Ever been privy to this piece of guidance: “Buying a home is the biggest purchase you’ll ever make”? In light of this truth, a looming recession and growing numbers of foreclosures in the States, it’s wise to take the time to conduct research and to be conservative with your finances before making the leap into buying or selling a home. If you want to take advantage of low interest rates by buying now, Griffiths has a few words of advice: “Don’t over-mortgage, and put as much down as possible.” Adds Foster: “When it comes to financing a home, couples should aim for 20 percent down payment and stick with a 25-year mortgage, but the reality for many couples is that the down payment may be as little as five percent, requiring them to pay the fee from the Canada Mortgage and Housing Corporation.”

For current homeowners, Abboud recommends looking into mortgage payment options to prepare for hard times ahead. “In some banking institutions you can make extra payments ahead of time, then, later on, you may be able to skip a payment or two,” he says. Another option to consider is altering your mortgage payments. “There are usually no penalties when changing payment frequency, and downgrading from biweekly to monthly will be slightly beneficial as your overall payment will drop a little,” he adds. Bear in mind, though, that you’ll be paying more interest and less principal if you switch to monthly.

Cars
If you’re looking for wheels, do not lease, cautions Griffiths. “You’re better off buying,” she says. With leasing, you’ll own nothing at the end of the term, but with buying, you’ll end up owning the vehicle. Lease-to-own may seem like a better option—payments may be lower than buy-out payments—but don’t be fooled: “Purchasing always wins as the most cost-effective method of acquiring a car,” says Griffiths. She recommends saving up for a down payment on a new or used car and then bargaining hard to buy. You’ll save even more by switching to a hybrid: “If you add in the savings on gas over a standard vehicle—as much as $200 a month for those who are commuting—and use it to pay down your new hybrid, you will save on interest payments, plus gas,” she says.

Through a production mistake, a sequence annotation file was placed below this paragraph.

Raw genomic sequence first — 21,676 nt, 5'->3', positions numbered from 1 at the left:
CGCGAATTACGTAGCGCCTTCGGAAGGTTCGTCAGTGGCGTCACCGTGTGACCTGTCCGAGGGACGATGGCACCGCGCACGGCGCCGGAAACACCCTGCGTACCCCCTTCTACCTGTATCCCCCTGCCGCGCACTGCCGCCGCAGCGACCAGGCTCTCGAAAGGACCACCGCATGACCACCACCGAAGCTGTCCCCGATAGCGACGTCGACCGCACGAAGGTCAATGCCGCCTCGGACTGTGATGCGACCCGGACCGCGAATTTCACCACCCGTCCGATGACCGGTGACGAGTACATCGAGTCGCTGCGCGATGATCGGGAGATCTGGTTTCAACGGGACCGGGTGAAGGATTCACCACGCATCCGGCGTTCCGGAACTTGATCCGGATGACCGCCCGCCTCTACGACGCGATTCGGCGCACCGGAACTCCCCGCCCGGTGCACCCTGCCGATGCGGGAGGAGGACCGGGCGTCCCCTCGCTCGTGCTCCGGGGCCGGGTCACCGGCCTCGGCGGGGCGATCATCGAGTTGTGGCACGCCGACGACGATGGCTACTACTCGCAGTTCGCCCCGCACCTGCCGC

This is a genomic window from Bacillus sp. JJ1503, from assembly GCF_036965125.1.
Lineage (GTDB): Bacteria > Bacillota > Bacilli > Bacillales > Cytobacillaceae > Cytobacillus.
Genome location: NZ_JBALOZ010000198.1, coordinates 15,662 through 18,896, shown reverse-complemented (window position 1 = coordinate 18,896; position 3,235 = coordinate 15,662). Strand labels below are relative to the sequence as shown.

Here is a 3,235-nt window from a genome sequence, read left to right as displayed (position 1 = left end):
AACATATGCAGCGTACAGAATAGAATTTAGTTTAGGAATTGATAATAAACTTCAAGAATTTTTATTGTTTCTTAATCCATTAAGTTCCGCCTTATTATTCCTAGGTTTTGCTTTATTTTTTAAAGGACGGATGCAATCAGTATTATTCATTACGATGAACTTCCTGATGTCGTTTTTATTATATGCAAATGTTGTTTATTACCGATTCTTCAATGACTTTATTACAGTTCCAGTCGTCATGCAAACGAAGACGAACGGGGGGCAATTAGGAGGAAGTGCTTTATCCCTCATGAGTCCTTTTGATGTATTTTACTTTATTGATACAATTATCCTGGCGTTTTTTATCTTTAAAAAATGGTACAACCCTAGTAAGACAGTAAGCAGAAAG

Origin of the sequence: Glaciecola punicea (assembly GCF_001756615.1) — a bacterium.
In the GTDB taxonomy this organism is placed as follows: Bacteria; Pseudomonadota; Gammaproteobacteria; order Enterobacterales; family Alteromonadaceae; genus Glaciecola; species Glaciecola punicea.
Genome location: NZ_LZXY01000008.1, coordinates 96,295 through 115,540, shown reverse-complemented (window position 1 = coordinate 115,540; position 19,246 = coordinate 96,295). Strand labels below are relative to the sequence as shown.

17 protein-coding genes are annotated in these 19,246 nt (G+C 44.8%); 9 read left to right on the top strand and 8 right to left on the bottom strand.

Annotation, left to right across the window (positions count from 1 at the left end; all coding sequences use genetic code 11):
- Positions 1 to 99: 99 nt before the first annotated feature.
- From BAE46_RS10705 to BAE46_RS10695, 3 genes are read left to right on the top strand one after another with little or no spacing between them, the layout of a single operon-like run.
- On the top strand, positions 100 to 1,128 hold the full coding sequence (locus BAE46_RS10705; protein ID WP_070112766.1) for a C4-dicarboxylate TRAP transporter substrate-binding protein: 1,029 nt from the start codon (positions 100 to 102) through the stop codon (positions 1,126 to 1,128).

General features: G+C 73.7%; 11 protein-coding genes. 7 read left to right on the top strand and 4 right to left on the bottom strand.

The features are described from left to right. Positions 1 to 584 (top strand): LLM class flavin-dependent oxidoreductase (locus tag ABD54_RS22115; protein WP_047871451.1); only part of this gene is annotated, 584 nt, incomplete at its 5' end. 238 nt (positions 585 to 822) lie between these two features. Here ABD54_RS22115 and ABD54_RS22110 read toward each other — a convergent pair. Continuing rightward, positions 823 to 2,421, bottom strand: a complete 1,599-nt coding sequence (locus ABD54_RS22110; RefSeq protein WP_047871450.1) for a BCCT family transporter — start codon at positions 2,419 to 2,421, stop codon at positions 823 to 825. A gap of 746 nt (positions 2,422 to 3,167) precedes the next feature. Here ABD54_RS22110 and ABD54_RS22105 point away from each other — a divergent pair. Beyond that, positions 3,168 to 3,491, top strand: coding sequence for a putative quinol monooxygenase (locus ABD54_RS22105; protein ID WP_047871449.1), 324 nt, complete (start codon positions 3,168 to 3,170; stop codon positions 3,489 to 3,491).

For those who require a vehicle only occasionally, a great option is to go the car sharing route. For a small membership fee ($20 to $55 a year) and low per-hour rates, you can borrow a car for a designated period and then return it when you’re done—like renting but more economical. Visit CarSharing.ca and Zipcar.com for more information.

Illustration by Michael Perry. Food & Entertainment
When it comes to your food bill, Griffiths urges couples to take a look at their take-out restaurant budget. “I’m talking about the coffees, lattes and lunches—chances are, couples spend $350 to $700 a month on those items alone,” she says. “Take a look and see what you can do to cut it in half.” As for your groceries, if you haven’t already, now may be the time to switch to generic brands and bulk at the store.

If all this cost-cutting has you down, keep in mind you can still have fun without pricey nights at a club or concert hall. “There is so much free entertainment; you don’t have to pay $100 to have a good time,” says Foster. Search your local newspaper for inexpensive and original ideas.

There’s no need to cut out vacations either. Foster suggests couples do their research and look for last-minute specials on-line at lastminuteclub.com and Tripcentral.ca, or book with a travel agent. House-swapping is a great, economical alternative to traditional hotel stays, and with the Canadian loonie at par with the American dollar, heading south of the border is now more affordable than it has been in years. Also, one-tank holidays, involving short (day or weekend) trips, are an increasingly popular option among gas-bill-wary travellers. Pull out your regional map, mark your target and stay at a B & B in town.